Organization and Summary of Significant Accounting Policies
|12 Months Ended|
Apr. 30, 2013
|Organization and Summary of Significant Accounting Policies||
Nature of Business
Korn/Ferry International, a Delaware corporation (the “Company”), and its subsidiaries are engaged in the business of providing talent management solutions, including executive recruitment on a retained basis, recruitment process outsourcing and leadership & talent consulting services. The Company’s worldwide network of 87 offices in 37 countries enables it to meet the needs of its clients in all industries.
Basis of Consolidation and Presentation
The consolidated financial statements include the accounts of the Company and its wholly and majority owned/controlled domestic and international subsidiaries. All intercompany balances and transactions have been eliminated in consolidation. The preparation of the consolidated financial statements conform with United States (“U.S.”) generally accepted accounting principles (“GAAP”) and prevailing practice within the industry. The consolidated financial statements include all adjustments, consisting of normal recurring accruals and any other adjustments that management considers necessary for a fair presentation of the results for these periods.
As previously announced, beginning in the first quarter of fiscal 2013, the Company disaggregated its previous reported business segment, Executive Recruitment, into two business segments, Executive Recruitment and Leadership & Talent Consulting (“LTC”). The Company now operates in three global business segments, as described in more detail in Note 11 – Business Segments.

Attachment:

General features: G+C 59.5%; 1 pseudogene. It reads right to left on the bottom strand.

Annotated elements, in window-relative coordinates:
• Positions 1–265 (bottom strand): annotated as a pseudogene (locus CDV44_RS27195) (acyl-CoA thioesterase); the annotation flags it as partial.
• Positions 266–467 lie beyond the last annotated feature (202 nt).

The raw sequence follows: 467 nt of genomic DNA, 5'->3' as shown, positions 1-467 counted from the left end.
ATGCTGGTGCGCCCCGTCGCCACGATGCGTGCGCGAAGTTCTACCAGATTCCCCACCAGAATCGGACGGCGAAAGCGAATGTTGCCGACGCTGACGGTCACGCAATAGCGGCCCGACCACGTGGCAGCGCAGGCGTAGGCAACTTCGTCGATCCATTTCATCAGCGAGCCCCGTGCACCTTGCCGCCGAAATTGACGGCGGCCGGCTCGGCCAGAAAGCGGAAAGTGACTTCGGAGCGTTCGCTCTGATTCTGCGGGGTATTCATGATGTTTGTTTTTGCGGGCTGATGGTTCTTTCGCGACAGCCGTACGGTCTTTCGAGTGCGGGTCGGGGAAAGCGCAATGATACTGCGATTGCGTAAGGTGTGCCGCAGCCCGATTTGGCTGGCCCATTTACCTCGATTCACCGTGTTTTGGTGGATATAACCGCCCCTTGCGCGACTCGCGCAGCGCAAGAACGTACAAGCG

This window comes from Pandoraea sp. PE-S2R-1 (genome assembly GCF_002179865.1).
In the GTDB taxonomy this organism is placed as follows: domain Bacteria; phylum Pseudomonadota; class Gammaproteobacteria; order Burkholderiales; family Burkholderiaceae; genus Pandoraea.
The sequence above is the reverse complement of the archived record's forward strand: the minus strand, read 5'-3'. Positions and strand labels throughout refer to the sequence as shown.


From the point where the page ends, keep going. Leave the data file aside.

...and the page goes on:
The Company has revised comparative segment information to reflect the new global business segment structure. The adjusted segment information constitutes a reclassification and had no impact on reported net income or earnings per share for preceding periods. This change does not restate information previously reported in the consolidated statements of income, consolidated balance sheets, comprehensive income, consolidated statements of stockholders’ equity or consolidated statements of cash flows for the Company for preceding periods.
Investments in affiliated companies, which are 50% or less owned and where the Company exercises significant influence over operations, are accounted for using the equity method. Dividends received from our unconsolidated subsidiaries were approximately $1.9 million, $1.7 million and $1.6 million during fiscal 2013, 2012 and 2011, respectively.
The Company considers events or transactions that occur after the balance sheet date but before the consolidated financial statements are issued to provide additional evidence relative to certain estimates or to identify matters that require additional disclosures.
Use of Estimates and Uncertainties
The preparation of the consolidated financial statements in conformity with GAAP requires management to make estimates and assumptions that affect the reported amounts of assets and liabilities and disclosure of contingent assets and liabilities at the date of the consolidated financial statements and the reported amounts of revenue and expenses during the reporting period. Actual results could differ from these estimates, and changes in estimates are reported in current operations as new information is learned or upon the amounts becoming fixed and determinable. The most significant areas that require management judgment are revenue recognition, restructuring, deferred compensation, annual performance related bonus, evaluation of the carrying value of receivables, marketable securities, goodwill and other intangible assets, fair value of contingent consideration, share-based payments and the recoverability of deferred income taxes.